The DownlinkApr 12, 2024

A sight to remember

Space Snapshot

Matthew matyszczuk eclipse

A solar eclipse passed over North America on Monday, April 8, and it was spectacular. Planetary Society member Matthew Matyszczuk captured this stunning view of the eclipse showing the diamond ring, the final flash of light before totality, from his vantage point in Fredericton, New Brunswick. Planetary Society members can see each others’ eclipse photos in our online member community. Image credit: Matthew Matyszczuk.

Fact Worth Sharing

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The 2024 eclipse may hold the record for the most-watched total solar eclipse in history. Hundreds of millions of people were within driving distance of totality, and tens of millions more watched live streams of the eclipse online.

Mission Briefings

Waxing crescent moon nasa

What time is it on the Moon? The White House wants to know. A new White House policy was issued this week directing NASA and other government agencies to develop a lunar timing standard it calls Coordinated Lunar Time (LTC), in coordination with other nations, by the end of 2026. This will support operations on and around the Moon. Pictured: The waxing crescent Moon, imaged by NASA’s Lunar Reconnaissance Orbiter. Image credit: NASA's Scientific Visualization Studio.


The first non-American to walk on the Moon will be Japanese. U.S. President Joe Biden and Japanese Prime Minister Kishida Fumio announced this week that two Japanese astronauts will join future American missions to the Moon, one of whom will become the first non-American to land on the lunar surface. As part of this agreement, Japan will provide a pressurized rover for astronauts to use on the Moon.


One lunar orbiter imaged another last month. NASA’s Lunar Reconnaissance Orbiter captured several images of Korea Aerospace Research Institute’s Danuri lunar orbiter in March as the two spacecraft, traveling in nearly parallel orbits, zipped past each other in opposite directions. Both spacecraft were traveling so fast relative to each other that LRO’s image of Danuri is stretched to 10 times its actual size in the opposite direction of travel.


NASA is investing in the next Moon buggy. The agency has selected three companies to develop technology capabilities for a lunar terrain vehicle that Artemis astronauts will use to travel around the Moon’s surface. Each company will spend the next year on a special study to develop designs for a system. NASA will then select one provider to further develop its design.

From The Planetary Society

Eclipse o rama crowd
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Eclipse-O-Rama 2024 brought hundreds together for the eclipse. Members from around the world came to Fredericksburg, Texas, to witness totality at The Planetary Society’s eclipse festival. But the eclipse was only part of the experience. Science talks, games, screenings, and other fun activities made the two-day celebration an event to remember… not to mention CEO Bill Nye coming out of a helicopter in a tuxedo. Pictured: A crowd of Eclipse-O-Rama 2024 attendees taking in the eclipse. Image credit: Merc Boyan for The Planetary Society.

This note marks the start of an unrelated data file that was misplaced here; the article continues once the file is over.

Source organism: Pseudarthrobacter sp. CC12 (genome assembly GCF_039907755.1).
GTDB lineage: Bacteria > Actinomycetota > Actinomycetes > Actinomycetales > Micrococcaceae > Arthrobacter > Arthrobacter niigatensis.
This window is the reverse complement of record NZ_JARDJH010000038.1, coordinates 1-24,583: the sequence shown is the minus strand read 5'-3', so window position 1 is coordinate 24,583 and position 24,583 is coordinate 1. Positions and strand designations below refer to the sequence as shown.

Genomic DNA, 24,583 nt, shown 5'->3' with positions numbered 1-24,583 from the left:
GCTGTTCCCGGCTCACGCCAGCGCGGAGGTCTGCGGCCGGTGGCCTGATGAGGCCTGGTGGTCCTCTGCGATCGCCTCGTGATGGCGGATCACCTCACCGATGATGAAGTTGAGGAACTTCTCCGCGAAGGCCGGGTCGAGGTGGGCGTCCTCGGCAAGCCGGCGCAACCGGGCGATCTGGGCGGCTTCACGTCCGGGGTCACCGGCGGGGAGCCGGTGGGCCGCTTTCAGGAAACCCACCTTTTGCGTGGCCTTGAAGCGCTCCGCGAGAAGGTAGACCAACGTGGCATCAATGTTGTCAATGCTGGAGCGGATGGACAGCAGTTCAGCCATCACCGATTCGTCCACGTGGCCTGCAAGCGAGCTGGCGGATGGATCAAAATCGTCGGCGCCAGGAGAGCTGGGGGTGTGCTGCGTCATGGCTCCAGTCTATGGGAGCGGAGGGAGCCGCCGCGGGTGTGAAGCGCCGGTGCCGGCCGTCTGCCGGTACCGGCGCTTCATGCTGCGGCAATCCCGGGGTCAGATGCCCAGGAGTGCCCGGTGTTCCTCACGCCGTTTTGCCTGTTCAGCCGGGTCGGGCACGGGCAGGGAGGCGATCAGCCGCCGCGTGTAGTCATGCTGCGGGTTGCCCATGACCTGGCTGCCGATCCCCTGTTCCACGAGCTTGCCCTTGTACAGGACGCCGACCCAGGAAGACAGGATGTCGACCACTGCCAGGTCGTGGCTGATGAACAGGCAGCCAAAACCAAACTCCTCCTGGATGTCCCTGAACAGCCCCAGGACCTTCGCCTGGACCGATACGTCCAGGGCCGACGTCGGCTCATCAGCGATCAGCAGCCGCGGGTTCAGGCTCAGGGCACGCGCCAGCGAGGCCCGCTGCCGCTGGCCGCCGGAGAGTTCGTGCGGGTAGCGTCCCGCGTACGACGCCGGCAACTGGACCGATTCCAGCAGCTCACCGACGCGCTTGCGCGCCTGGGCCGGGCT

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All eyes were on our Moon this week, but let’s not forget about Zoozve. This week on Planetary Radio, we explore the story behind the naming of Zoozve, a quasi-moon of Venus, with Latif Nasser, co-host of Radiolab. He shares how a typo on a space poster led the Radiolab team on an epic quest to convince the International Astronomical Union to name this quirky space object.

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What are the “real” and “acceptable” reasons for exploring space? Former NASA Administrator Mike Griffin joined the latest episode of Planetary Radio: Space Policy Edition to discuss his notable 2007 speech outlining the “real” and “acceptable” reasons for investing in space exploration and how different reasons resonate with different audiences.

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Share your own reasons for believing in space exploration. It’s not too late to register for the 2024 Day of Action, coming up on April 28-29 in Washington, D.C. Join other space advocates from across the United States to advocate for space in the most effective way possible: through in-person meetings with your representatives in Congress. Learn more and register today.

What's Up

Saturn illustration

This week look for reddish Mars and the similarly bright, yellowish Saturn in the pre-dawn east, very low to the horizon. In the early evening, look for very bright Jupiter in the west. Find out what else April’s night skies have in store.

Wow of the Week

Carol taylor eclipse snacks

Planetary Society member Carol Taylor made the most of the partial eclipse in Florida by creating a solar snack station at work and sharing eclipse glasses with her colleagues. Surrounded by mini Milky Way bars, her snack station featured lemon curd tart Suns with blackberry Moons, and brownie bite Moons with solar corona icing. Image credit: Carol Taylor.

Send us your artwork!

We love to feature space artwork in the Downlink. If you create any kind of space-related art, we invite you to send it to us by replying to any Downlink email or writing to [email protected]. Please let us know in your email if you’re a Planetary Society member!